A jury in Lexington County, South Carolina sentenced convicted child killer Timothy Ray Jones Jr. to death on Thursday – but the Palmetto State cannot carry out the punishment.
South Carolina hasn’t executed an inmate since May of 2011 because state’s Department of Corrections (SCDC) is unable to purchase one of the drugs used to perform lethal injections. No American company manufactures the substance, and the European companies that produce it refuse to sell it in America because they oppose capital punishment.
Meanwhile, state lawmakers failed to amend South Carolina’s capital punishment laws to provide for alternative methods of executing inmates – meaning that unless a condemned murderer chooses electrocution, death sentences are no longer carried out in this state.
As a result, Jones Jr. – who murdered his five children in a mobile home in Red Bank, S.C. on August 28, 2014 – will likely wind up receiving taxpayer-funded accommodations for the rest of his life.
Is that justice? Hell no …
“In the face of unspeakable evil, South Carolina continues to show inexcusable leniency – an enduring/ maddening manifestation of our increasingly unjust society,” we wrote last week in relation to this case.
Jones Jr.’s trial began on May 15, and its gut-wrenching details received daily coverage from statewide mainstream media outlets over the past month.
Jurors found him guilty of the murders in six hours, and took less than two hours to determine he should die for those crimes.
Jones Jr. killed his six-year-old son, Nahtahn, by unknown means and then strangled his eight-year-old daughter Merah, seven-year-old son Elias, two-year-old son Gabriel and one-year-old daughter Elaine Marie. The two oldest children he strangled with his bare hands. The two youngest were strangled with a belt.
After the murders, Jones Jr. embarked on a lengthy journey across the country prior to disposing of their bodies in garbage bags off a secluded logging road near Oak Hill, Alabama. Shortly thereafter he was stopped by police at a traffic checkpoint in Mississippi – allegedly high on drugs and bound for Las Vegas, Nevada.
“These five little babies finally got justice,” S.C. eleventh circuit solicitor Rick Hubbard said when the death sentence was announced.
Again … no.
This is not justice. Or anything in the vicinity of it.
A death sentence with no death is not justice. It is a joke.
“There’s no point having a debate over the efficacy of capital punishment if it is only going to be carried out once a year using the most genteel of methods,” we wrote in the fall of 2017 in an expansive piece on criminal justice reform. “There’s simply nothing to debate under these circumstances except that killing someone in America (has become) a ticket to stardom and ‘three hots and a cot’ for life courtesy of the taxpayers.”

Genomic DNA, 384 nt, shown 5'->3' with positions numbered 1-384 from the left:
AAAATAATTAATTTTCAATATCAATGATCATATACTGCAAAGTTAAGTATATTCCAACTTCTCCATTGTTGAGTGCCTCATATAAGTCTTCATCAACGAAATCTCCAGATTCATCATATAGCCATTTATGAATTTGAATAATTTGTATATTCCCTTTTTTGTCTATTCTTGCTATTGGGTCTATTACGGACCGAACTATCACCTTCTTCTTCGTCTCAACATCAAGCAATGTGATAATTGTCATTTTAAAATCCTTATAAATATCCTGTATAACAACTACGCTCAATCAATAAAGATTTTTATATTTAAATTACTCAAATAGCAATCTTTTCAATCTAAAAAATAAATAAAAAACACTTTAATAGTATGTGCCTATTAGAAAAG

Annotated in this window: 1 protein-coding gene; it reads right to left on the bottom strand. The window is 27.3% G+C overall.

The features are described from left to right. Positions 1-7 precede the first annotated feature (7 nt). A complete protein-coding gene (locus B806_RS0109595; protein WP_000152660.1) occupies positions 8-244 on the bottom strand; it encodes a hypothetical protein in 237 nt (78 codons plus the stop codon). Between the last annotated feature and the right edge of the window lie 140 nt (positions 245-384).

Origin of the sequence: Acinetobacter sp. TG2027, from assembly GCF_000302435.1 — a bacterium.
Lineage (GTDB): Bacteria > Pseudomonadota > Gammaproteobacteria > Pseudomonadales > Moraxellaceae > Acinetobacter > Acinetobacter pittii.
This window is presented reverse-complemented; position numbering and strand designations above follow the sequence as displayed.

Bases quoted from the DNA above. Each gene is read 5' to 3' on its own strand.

This new outlet has consistently called for harsher methods of execution to be employed in especially heinous cases – such as the Jones Jr. case or the brutal murder of 21-year-old University of South Carolina student Samantha Lee Josephson.
“Let the punishment fit the crime,” Hubbard told jurors in urging them to hand down a death sentence to Jones Jr.
We agree … but the punishment does not fit the crime in this case. Or even come close to the crime.
In addition to urging lawmakers to allow for multiple methods of execution, we have also called for capital punishment to be carried out far more frequently so as to make it an actual deterrent to crime.
Not everyone agrees with us, though.
Speaking of weakness, during opening arguments in the Jones Jr. trial deputy S.C. eleventh circuit deputy solicitor Shawn Graham allegedly broke into tears while addressing the jury. According to reporter John Monk of The (Columbia, S.C.) State newspaper, the veteran prosecutor “appear(ed) to start crying twelve minutes into his opening statement.”
In his coverage of the proceedings, Monk added that Graham “became choked up and appeared to start weeping as he talked about Jones’ children.”
Attorneys are supposed to control their emotions while presenting arguments to juries. Failure to do so could be grounds for an appeal.
Defense attorney Rob Madsen objected to Graham’s emotional outburst – and after jurors were excused from the courtroom he demanded a mistrial in the case.
Madsen’s motion was denied by S.C. circuit court judge Eugene Griffith, who claimed he “didn’t see any tears” and concluded Graham was able to complete his presentation to the jury without becoming “shaky” again.
“Griffith’s basis for ruling against Madsen’s mistrial motion is problematic and exceedingly likely to draw an effective appellate challenge,” we noted at the time.
We do not think it is enough to overturn the guilty verdict against Jones Jr., but it will likely bolster the appeal of the “death sentence” he received.
Technically, Jones Jr. is supposed to be put to death on November 30, 2019.
Indeed it won’t … which is the problem.
WANNA SOUND OFF?
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